Viewpoint: Education more than grades

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    By ELYSSA MADSEN

    I did it. I’m graduating from BYU with all A’s. (OK, I got a B in intro to advertising, but a dab of white-out on my transcripts took care of that one.)

    I’d like to say my GPA is the result of being a smart, dedicated student, but in reality my GPA is more about efficiency and being good with numbers. I’ve played the game for four years now, figuring out exactly what percentage I would have to get on every test and paper to keep my grade at 93 percent. No lower, no higher.

    It has taken dogged persistence, growing a calculator as another appendage, and a fair amount of wheedling during office hours that I am sure had labeled me as the communications department’s most annoying student. I have memorized every phylum of the plant kingdom two hours before a Biology 130 test, only to forget them at the exact instant I handed my Scantron to the Testing Center warden. I have done my editing homework during the American Heritage lab, my American Heritage homework during the Physical Science lab, and skipped my Physical Science homework altogether because the points could be made up in extra credit. And it worked: I’ve made the Dean’s List, kept my scholarship and chosen a graduate school.

    Now that I’m graduating, however, I’m having a crisis. I wonder, have I traded my educational soul for a smoke-and-mirrors GPA? Sure, I got an A in world literature, but I did so without reading Milton, Quixote or Byron, counting on Cliff’s Notes and proficient writing skills to get me through. I can’t change a flat, speak another language or locate Latvia on a map, but I’m graduating in the top five percent of my class.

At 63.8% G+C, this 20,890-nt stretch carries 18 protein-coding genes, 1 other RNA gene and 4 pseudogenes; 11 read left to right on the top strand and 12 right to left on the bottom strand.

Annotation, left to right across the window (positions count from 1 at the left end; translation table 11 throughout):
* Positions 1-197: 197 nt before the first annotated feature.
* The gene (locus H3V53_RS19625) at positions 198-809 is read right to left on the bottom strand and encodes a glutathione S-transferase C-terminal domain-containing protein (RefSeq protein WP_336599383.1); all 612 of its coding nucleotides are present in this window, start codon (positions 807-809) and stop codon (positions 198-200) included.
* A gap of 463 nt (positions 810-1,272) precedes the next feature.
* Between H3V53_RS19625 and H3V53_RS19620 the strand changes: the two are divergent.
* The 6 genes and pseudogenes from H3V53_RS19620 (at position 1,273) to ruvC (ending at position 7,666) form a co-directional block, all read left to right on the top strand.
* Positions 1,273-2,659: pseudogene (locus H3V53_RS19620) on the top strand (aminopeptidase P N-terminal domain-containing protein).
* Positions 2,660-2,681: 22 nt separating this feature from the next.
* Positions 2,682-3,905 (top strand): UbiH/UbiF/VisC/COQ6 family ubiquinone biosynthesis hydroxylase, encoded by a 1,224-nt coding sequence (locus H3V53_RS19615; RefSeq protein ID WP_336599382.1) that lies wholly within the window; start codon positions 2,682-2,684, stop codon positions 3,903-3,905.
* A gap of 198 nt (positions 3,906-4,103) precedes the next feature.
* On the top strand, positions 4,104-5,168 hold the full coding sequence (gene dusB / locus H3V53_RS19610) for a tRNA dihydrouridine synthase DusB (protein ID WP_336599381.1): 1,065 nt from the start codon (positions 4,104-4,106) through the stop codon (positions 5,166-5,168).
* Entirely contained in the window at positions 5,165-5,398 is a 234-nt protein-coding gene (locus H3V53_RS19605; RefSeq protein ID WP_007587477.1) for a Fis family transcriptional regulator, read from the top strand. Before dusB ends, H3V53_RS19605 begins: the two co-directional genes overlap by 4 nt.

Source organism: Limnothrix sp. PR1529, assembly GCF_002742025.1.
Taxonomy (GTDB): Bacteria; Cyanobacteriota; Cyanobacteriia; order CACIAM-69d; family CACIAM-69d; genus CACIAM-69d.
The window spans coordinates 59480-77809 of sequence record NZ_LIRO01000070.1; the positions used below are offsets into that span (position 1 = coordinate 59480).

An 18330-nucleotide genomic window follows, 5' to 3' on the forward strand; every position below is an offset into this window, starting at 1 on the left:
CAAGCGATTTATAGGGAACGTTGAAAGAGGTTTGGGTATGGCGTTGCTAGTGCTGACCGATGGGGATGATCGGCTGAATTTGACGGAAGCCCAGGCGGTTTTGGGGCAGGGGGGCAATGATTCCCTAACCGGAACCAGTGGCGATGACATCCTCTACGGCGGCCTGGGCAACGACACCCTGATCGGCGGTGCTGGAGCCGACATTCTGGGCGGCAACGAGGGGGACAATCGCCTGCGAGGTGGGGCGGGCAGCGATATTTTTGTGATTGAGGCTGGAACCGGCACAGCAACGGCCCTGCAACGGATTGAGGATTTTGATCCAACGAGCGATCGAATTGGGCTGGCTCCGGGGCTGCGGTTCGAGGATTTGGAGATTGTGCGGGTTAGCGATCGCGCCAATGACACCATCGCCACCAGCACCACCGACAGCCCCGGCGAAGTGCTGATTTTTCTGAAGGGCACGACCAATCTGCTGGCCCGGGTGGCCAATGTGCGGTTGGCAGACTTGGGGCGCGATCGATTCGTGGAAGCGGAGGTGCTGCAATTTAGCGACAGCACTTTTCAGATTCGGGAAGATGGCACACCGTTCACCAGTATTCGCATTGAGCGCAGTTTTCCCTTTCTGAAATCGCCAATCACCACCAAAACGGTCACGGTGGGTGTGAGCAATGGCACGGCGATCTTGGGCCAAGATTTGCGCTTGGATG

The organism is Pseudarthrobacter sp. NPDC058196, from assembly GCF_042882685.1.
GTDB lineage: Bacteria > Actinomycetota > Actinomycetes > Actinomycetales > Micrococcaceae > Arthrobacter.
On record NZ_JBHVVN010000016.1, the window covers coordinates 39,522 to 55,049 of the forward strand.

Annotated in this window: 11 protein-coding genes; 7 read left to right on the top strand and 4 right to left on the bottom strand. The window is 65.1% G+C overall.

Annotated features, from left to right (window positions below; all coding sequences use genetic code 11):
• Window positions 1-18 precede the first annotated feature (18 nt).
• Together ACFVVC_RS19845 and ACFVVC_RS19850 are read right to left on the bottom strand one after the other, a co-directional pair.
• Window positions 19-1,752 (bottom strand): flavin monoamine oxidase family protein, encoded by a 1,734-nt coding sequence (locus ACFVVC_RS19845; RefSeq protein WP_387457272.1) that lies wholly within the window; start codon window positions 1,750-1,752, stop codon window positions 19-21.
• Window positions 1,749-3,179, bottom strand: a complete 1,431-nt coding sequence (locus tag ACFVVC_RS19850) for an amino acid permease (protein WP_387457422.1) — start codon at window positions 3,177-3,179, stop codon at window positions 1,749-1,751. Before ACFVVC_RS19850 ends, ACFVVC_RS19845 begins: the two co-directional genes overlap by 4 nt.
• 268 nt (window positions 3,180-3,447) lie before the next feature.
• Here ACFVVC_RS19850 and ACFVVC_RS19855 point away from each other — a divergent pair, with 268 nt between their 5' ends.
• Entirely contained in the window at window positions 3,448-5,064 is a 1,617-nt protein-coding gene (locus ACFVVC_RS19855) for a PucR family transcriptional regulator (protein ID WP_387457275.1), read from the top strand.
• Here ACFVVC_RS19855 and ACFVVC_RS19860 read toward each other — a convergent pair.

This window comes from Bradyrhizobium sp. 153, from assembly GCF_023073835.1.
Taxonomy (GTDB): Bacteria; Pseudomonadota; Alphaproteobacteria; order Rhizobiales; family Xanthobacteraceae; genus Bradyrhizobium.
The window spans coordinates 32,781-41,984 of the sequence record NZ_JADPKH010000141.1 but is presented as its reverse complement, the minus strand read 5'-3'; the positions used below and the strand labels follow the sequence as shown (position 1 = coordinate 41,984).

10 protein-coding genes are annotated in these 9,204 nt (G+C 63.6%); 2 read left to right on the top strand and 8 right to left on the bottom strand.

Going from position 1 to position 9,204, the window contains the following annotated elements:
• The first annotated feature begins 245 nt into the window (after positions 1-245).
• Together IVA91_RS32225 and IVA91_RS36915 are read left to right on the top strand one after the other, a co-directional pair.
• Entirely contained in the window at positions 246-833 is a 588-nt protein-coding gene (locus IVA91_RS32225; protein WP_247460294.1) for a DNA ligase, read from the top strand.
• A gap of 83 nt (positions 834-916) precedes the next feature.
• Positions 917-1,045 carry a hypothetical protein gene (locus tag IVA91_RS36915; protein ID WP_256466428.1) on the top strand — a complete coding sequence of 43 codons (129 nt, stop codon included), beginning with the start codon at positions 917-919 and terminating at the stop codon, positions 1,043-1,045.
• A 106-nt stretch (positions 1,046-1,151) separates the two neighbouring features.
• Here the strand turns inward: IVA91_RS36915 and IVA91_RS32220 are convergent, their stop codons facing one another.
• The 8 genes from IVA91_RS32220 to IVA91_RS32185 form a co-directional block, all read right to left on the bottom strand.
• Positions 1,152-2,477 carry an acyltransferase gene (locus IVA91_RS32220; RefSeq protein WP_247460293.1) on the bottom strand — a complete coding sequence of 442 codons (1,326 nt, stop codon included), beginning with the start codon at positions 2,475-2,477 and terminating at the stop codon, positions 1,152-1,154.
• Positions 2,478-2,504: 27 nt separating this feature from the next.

I know that the 3.85 scholarship cutoff isn’t what education is about. My education is about craving knowledge, looking under rocks, reading Annie Dillard because you want to, teaching children about truth and figuring out how your heater works.

    And this semester, I’m trying to do better. I’m taking a graduate creative writing class that is over my head because I couldn’t justify passing up the chance to work with Leslie Norris. I doubt I’ll get an A, But I get to spend three hours a week listening to Professor Norris’s Welsh accent. I read the paper, arrange flowers, go to class even when I don’t need to, ask questions that won’t impress the teacher and write in my journal.

    I can afford to.

    I don’t need to renew my scholarship, graduate school is taken care of. Basically, I can just sit back, relax and actually learn now.

    I realize there are many people out there who don’t have that luxury — that the people on scholarship can’t stop worrying about GPA because, for many, it’s the only way they are even at the university. I fear GPA fixation will intensify as admission standards get higher and higher, and we admit only the breed of high school students who have mastered the numbers game already. To them, this column will be the same kind of idealistic annoyance as the first-day-of-school-forget-about-grades-learn-for-the-love-of-learning sermon professors deliver. To them, it’s a nice idea, but far outside the realm of practicality. I understand where they are coming from. I’ve been there. I don’t know what to do about it. And it makes me sad.

    But we have to do something, anything. We have to find a way to reconcile the need for incentive with the pressure and misdirection it causes. We have to bring education to a higher plane, far above petty squabbles about whether a student deserves an A or an A minus. If not, we might as well hand students a list of cereal names the first day, give them five minutes to memorize it, have them regurgitate it, and give fat shiny diplomas to the one who remember the most.

    Cheerios … Apple Jacks … Kix … .

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